Hi Bernd,

and 1.0 Preview series should start in Januari 2006.


No point rushing it:)

If we only would have to consider the same goals as Microsoft's DOS 5.00, then we're at 99% currently.

Surely it's way ahead of any real-mode o/s Microsoft has ever written? I'm already using it (with the help of umbpci) to build production servers with the latest hardware. MS-DOS 5 and 6 are unusable on these boxes. MS-DOS FDISK isn't scriptable, and can't cope with huge hard drives, and EMM386 can't cope with SCSI and bootable USB devices properly. Nor can they manage the memory required for networking and NTFS drivers. FreeDOS runs all this like a dream without even switching to prot-mode.

When I go out to corporates now, I just take one CD with me - FreeDOS.

It's the added features,
like uninstallation, dualboot scenarios with other operating systems,

I don't really understand the interest in this. Why would anyone want to "install" it? I mean we all have CD-ROM and bootable memory sticks these days. Why not just release a bunch of files and let people write their own installers. It's a ten minute job. The convoluted SYSLINUX installer and crazy FDCONFIG.SYS menus just cause confusion. All you need is a boot sector, a kernel and a few pure-text config files. Some guys will create ready-rolled ISOs and that's fine, but I don't see why it needs to be part of the core o/s.

being able to run Windows3.xx and installing Windows from
FreeDOS that are taking some effort.

Why anyone would run Windows 3.x I don't understand, but installing Windows from FreeDOS is a snap. I have 48 client PCs and 4 production servers all running Windows 2000 which were installed "hands-free" by FreeDOS. You can even use LBACACHE during the file copy phase and you get bags of memory. Way superior to Microsoft DOS.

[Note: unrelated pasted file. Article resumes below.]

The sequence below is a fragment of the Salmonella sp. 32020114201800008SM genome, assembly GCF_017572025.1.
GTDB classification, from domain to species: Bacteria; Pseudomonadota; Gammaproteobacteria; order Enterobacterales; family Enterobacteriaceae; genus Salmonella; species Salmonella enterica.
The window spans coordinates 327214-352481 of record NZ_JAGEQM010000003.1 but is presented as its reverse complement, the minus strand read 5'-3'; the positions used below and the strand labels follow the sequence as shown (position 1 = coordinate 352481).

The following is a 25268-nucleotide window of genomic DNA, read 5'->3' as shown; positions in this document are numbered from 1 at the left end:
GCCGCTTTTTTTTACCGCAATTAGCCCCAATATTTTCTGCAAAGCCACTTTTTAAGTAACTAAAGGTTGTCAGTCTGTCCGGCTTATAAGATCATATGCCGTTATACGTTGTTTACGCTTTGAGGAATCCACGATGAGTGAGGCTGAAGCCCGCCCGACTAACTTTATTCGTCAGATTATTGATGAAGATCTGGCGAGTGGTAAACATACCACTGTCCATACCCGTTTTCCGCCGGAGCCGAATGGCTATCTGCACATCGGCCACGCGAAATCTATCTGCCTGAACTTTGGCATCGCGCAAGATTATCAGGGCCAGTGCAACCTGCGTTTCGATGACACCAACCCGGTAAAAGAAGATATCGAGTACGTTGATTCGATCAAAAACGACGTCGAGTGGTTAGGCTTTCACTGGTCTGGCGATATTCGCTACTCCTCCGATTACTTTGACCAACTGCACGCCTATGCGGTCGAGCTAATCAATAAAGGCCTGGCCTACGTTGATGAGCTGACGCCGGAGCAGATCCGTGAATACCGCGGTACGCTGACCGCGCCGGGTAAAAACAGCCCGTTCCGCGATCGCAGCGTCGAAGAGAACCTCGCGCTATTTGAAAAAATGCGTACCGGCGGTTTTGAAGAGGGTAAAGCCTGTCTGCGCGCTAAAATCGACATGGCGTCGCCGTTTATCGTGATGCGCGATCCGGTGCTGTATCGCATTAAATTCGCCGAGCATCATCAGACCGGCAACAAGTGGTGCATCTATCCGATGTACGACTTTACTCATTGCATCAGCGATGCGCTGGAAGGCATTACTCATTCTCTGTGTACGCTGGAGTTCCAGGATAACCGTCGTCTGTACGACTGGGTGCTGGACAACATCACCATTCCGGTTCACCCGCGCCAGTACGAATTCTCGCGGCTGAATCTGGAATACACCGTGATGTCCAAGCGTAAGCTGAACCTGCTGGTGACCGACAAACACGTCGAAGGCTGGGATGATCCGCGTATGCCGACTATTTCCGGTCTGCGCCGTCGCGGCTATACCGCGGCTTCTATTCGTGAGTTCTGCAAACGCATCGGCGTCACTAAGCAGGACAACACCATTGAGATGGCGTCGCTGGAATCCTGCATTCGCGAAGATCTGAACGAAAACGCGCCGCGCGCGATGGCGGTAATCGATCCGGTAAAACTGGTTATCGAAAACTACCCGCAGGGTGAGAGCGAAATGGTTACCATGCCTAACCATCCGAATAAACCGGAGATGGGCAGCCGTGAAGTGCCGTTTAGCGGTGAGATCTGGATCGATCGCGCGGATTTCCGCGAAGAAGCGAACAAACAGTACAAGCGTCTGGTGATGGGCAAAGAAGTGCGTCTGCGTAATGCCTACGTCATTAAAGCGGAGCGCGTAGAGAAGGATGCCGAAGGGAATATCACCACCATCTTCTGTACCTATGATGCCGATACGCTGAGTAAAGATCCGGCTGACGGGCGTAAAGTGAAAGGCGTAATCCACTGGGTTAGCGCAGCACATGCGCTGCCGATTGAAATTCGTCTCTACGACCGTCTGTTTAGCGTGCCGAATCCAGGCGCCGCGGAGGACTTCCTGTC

Although I think Microsoft are trying to make it so you can't install Windows from real-mode anymore. They are trying to push people towards WinPE which is only available to rich corporations. You can still do Windows Server 2003 from FreeDOS, but I don't know about Vista and beyond...

> Other concerns are 8086
compatibility and FAT32 support, as well as being able to compile
FreeDOS components with opensource (or at least freely available) compilers.

For me, the bigger issue would be native NTFS, UDF and NFS support, although I understand these are not really "DOS" as such. I mean how many FAT32 drives do you see these days? Not many, although I guess USB removables are causing a major FAT comeback!

One thing that crosses my mind a lot is "Should I be using Linux for boot environments instead of FreeDOS?". I don't know the answer, but I imagine Linux will cope with very modern hardware such as x64 and protected execution, serial SCSI, USB and so on, but right now FreeDOS does everything I need.

--
Gerry Hickman (London UK)


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